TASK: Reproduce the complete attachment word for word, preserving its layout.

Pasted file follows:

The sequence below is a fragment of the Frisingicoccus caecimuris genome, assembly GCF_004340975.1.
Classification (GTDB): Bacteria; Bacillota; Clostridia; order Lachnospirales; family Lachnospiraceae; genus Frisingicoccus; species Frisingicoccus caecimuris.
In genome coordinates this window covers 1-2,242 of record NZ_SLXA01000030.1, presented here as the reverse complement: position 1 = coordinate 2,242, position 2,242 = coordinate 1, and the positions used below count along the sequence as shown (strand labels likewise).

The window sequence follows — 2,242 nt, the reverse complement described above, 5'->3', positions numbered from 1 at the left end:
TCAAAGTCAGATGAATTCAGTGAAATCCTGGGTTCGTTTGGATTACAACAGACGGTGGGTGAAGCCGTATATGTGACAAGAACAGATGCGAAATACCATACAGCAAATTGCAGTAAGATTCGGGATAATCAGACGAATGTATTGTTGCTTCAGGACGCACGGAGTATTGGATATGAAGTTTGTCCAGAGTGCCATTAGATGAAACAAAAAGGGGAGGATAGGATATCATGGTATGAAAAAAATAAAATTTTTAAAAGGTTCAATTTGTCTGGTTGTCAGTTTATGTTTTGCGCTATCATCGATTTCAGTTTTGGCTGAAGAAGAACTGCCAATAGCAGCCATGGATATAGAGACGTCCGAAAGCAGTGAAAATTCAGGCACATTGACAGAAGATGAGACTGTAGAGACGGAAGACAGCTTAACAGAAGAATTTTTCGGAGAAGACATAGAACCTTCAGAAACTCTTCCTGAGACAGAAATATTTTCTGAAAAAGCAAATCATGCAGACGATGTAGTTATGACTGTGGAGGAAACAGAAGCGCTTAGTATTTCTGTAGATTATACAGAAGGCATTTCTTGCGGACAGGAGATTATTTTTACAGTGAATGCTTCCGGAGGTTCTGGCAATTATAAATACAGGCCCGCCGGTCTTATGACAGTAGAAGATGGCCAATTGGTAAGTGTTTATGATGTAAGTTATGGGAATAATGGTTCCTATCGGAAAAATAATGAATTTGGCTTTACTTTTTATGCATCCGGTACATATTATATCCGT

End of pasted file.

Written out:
The sequence below is a fragment of the Frisingicoccus caecimuris genome, assembly GCF_004340975.1.
Classification (GTDB): Bacteria; Bacillota; Clostridia; order Lachnospirales; family Lachnospiraceae; genus Frisingicoccus; species Frisingicoccus caecimuris.
In genome coordinates this window covers 1-2,242 of record NZ_SLXA01000030.1, presented here as the reverse complement: position 1 = coordinate 2,242, position 2,242 = coordinate 1, and the positions used below count along the sequence as shown (strand labels likewise).

The window sequence follows — 2,242 nt, the reverse complement described above, 5'->3', positions numbered from 1 at the left end:
TCAAAGTCAGATGAATTCAGTGAAATCCTGGGTTCGTTTGGATTACAACAGACGGTGGGTGAAGCCGTATATGTGACAAGAACAGATGCGAAATACCATACAGCAAATTGCAGTAAGATTCGGGATAATCAGACGAATGTATTGTTGCTTCAGGACGCACGGAGTATTGGATATGAAGTTTGTCCAGAGTGCCATTAGATGAAACAAAAAGGGGAGGATAGGATATCATGGTATGAAAAAAATAAAATTTTTAAAAGGTTCAATTTGTCTGGTTGTCAGTTTATGTTTTGCGCTATCATCGATTTCAGTTTTGGCTGAAGAAGAACTGCCAATAGCAGCCATGGATATAGAGACGTCCGAAAGCAGTGAAAATTCAGGCACATTGACAGAAGATGAGACTGTAGAGACGGAAGACAGCTTAACAGAAGAATTTTTCGGAGAAGACATAGAACCTTCAGAAACTCTTCCTGAGACAGAAATATTTTCTGAAAAAGCAAATCATGCAGACGATGTAGTTATGACTGTGGAGGAAACAGAAGCGCTTAGTATTTCTGTAGATTATACAGAAGGCATTTCTTGCGGACAGGAGATTATTTTTACAGTGAATGCTTCCGGAGGTTCTGGCAATTATAAATACAGGCCCGCCGGTCTTATGACAGTAGAAGATGGCCAATTGGTAAGTGTTTATGATGTAAGTTATGGGAATAATGGTTCCTATCGGAAAAATAATGAATTTGGCTTTACTTTTTATGCATCCGGTACATATTATATCCGT